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The Technophobophile

by Michael D. Brooks

“You know, you’re a technophobe, Pop.”

‘What the heck is a technophobe?”

“It’s someone who’s afraid of technology.”

“I’m not afraid of technology. What in the world gave you that impression?”

“Gee, let me see. Aren’t you the man who said computers are the anti-Christ?”

“I never said no such thing. You’re getting me confused with your uncle.”

“Uncle Matt works in IT, Pop.”

“Not that uncle.”

“Oh, yeah. I forgot.”

“And for the record, I embrace technology.”

“Oh, yeah? Since when?”

“Since I was in the service. I was around technology and worked with it all the time.”

“Okay, I’ll give you that because you didn’t have a choice, Pop. You had to work with technology because it’s part of military life. I’m not talking about your service time. I’m talking about after. You’re afraid of it.”

“Who says?”


“Oh, yeah? What’s she know?”

“Apparently, more than you do.”

“Smart-ass. I’ll have you know that I was using technology before you were born, and I still am.”

“Like what, Pop?”

“Like record players and tape players.”

“You mean like reel-to-reel and eight track?”

“Yep. I even had one of them laser disc players, a Walkman, and a boom box.”

“I’ve heard of those before. Somehow, I can’t picture you with a boom box.”

“Ask your mother. She’ll tell you how I used to bring my boom box over to her parents’ house, pop in a cassette, and we’d boogie in the backyard.”

“That’s an image I’m trying to get out of my head.”

“Smart-ass. I even bought a computer once.”

“I know about that, Pop. I’ve seen the old dinosaur in the garage. What about those old records you have?”

“What about them?”

“Why don’t you sell them on eBay or something? No one plays those things anymore. You can get a turntable and convert them to digital.”

“First, you’re lucky I know what you’re talking about. Second, I don’t need to be converting nothing to digital. My grandparents had records, my parents had records, I had records, and you had them too before you went all modern on me.”

“But Pop, don’t you see what I’m trying to get at?”


“You can take all of those old songs of yours and transfer them to MP3s.”

“But you don’t get what I’m trying to say. Records were a tried and true technology. They lasted for generations.”

“Stagnated is more like it.”

“That’s what you know. As a technology, vinyl records have outlasted what? Video and audio cassettes, eight-track, floppies, and probably them CDs. Look at the battle going on between them DVD and Blue-Ray people. Before you know it, something else will just come along and replace them.”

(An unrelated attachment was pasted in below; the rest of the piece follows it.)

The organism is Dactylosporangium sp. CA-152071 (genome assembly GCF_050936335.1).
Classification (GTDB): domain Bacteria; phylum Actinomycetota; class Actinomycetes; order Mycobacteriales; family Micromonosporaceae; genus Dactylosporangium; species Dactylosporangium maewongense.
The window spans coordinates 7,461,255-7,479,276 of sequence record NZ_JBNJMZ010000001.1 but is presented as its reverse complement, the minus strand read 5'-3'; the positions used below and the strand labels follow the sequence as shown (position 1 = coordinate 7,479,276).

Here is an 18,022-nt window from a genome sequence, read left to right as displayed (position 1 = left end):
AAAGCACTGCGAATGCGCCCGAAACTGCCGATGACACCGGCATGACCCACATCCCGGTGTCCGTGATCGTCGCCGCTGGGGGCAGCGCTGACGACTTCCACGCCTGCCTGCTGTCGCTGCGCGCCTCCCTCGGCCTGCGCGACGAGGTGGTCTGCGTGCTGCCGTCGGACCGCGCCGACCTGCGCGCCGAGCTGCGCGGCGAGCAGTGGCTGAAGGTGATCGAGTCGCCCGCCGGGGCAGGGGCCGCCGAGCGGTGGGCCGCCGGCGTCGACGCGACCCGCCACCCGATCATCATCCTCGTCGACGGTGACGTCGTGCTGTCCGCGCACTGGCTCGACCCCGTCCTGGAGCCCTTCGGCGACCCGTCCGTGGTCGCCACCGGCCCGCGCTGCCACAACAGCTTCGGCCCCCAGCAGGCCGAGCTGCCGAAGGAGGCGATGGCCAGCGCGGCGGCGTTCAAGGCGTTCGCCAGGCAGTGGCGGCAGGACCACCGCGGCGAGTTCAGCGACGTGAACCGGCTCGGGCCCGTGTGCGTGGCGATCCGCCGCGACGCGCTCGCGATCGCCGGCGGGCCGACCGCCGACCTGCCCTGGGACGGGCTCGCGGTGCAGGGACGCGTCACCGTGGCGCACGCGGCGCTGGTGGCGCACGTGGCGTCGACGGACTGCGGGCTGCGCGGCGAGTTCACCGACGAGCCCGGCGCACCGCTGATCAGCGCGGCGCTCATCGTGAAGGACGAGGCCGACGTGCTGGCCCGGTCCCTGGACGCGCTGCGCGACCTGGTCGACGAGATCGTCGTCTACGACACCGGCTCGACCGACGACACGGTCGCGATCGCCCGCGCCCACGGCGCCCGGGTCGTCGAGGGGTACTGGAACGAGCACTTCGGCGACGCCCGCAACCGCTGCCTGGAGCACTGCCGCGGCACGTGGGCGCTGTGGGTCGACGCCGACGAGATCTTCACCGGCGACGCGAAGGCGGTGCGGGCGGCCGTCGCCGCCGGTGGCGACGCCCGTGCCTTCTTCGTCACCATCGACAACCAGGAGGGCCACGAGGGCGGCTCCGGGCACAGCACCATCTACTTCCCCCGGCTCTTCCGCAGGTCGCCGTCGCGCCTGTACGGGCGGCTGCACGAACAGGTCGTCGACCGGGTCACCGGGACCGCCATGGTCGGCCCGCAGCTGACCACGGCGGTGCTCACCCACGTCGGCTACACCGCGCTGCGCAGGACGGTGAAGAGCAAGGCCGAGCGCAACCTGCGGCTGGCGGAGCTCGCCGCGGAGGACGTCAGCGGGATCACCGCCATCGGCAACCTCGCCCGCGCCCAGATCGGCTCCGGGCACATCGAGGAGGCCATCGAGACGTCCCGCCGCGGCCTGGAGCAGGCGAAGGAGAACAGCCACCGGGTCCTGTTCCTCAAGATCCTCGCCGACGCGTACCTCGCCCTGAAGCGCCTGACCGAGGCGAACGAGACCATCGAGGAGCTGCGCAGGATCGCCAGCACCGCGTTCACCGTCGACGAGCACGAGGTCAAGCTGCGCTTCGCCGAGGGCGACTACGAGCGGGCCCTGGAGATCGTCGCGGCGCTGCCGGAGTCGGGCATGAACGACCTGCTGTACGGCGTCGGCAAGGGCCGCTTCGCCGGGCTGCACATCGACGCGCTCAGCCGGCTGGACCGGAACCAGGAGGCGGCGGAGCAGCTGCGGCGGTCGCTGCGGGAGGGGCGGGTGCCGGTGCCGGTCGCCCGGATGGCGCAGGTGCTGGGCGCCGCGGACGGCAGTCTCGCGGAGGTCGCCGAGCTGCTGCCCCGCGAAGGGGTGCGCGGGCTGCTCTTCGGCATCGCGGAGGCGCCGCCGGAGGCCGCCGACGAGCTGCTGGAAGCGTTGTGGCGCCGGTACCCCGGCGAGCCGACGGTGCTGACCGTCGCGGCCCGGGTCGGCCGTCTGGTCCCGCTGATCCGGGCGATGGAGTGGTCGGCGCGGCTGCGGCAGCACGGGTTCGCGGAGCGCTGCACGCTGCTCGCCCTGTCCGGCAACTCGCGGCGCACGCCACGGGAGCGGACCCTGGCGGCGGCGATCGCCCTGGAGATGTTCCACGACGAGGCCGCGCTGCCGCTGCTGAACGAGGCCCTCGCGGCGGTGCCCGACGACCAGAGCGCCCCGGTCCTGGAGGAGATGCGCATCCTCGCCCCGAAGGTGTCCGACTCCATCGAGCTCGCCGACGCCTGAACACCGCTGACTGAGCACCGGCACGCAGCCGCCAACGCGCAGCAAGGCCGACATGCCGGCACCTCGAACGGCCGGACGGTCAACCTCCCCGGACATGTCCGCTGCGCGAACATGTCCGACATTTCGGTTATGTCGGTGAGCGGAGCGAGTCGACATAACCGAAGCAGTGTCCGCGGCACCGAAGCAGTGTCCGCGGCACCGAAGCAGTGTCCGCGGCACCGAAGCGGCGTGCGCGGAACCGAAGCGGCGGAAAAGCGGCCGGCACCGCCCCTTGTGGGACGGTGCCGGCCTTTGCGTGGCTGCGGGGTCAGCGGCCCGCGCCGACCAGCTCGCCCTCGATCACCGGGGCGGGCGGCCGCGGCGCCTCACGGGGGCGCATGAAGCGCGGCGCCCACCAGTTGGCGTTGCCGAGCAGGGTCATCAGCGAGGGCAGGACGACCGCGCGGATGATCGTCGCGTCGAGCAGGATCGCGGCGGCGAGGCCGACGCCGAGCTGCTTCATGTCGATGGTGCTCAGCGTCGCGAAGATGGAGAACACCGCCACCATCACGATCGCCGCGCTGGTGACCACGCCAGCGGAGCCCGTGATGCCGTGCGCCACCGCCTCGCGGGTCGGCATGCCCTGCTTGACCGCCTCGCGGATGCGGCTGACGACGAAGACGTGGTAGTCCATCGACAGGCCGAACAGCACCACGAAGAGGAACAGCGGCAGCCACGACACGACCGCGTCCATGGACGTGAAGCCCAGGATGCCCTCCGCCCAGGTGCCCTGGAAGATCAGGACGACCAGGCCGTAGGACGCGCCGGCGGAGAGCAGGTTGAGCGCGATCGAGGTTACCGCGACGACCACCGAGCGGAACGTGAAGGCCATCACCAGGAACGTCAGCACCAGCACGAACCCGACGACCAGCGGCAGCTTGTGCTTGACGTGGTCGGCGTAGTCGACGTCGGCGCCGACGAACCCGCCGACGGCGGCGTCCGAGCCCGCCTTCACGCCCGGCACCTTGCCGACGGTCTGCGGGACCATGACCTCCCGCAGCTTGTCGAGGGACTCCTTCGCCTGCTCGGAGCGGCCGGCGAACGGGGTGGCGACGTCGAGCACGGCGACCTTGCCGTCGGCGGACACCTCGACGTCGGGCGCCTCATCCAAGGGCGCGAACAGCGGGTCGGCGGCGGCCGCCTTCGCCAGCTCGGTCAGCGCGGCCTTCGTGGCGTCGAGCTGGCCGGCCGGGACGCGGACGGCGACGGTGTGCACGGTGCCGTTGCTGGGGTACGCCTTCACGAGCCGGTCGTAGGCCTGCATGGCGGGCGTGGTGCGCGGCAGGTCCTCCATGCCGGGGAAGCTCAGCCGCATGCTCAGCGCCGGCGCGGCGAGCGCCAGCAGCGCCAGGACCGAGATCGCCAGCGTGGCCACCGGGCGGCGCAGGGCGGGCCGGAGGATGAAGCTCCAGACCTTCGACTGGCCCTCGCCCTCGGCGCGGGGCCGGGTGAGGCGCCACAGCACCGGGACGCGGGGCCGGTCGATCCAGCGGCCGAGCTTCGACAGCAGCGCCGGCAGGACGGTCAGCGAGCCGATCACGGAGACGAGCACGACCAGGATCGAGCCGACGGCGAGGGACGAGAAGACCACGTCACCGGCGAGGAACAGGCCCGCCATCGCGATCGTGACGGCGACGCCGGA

“That’s progress, Pop.”

“It’s just another way for these companies to take your money. Why should I buy something today that’s going to be obsolete tomorrow? I ain’t never forgot how I bought myself a TV and then they switched the broadcasting signal to digital. Then I had to go out and buy a converter box.”

“But you can get cable, Pop.”

“I can, but I won’t.”

“Why not?”

“That means spending more money for a cable box. Why should I spend money for a box when I got a TV that’s cable-ready?”

“You got a point there, Pop, but it’s the nature of the beast.”

“You’re damned right it’s a beast. And it’s growing way too fast for my taste. It’s a money monster. And I got better things to do with mine.”

“Like what, Pop?”

“Like saving it for my retirement. That’s probably Billy knocking on the door. Let him in, will you?”

“Here you go, Pop-pop.”

“Thanks, Billy.”

“Grandma said the next time you forget your password, the tablet’s hers.”

“Uh, okay. Thanks. Now run along. I think I hear your grandmom calling you.”

“A tablet, Pop?”

“Oh, shut up. It’s not what it looks like.”

“It looks like a tablet that you paid money for, Pop.”

“I didn’t buy it.”

“Then how’d you get it, hmm?”

“Your, uh, sister bought it for me. Hey! Who am I to tell someone else what to do with their money?”

“Okay, Pop, I’ll... What the heck is that sound?”

“What sound?”

“You have a cell phone! Your butt is ringing.”

“You mean this old thing?”

“Pop, that’s a smartphone. Where’d you get that?”

“Your, uh, mother bought it for me. She said she was tired of not being able to get in touch with me when I go out. Hey! I’m not going to stop her from giving gifts to the man of her dreams.”

“You are full of surprises, Pop.”

“I know. And your old man’s not the technophobe you thought he was. Now, if you don’t mind, I need to take this call.”

Copyright © 2012 by Michael D. Brooks

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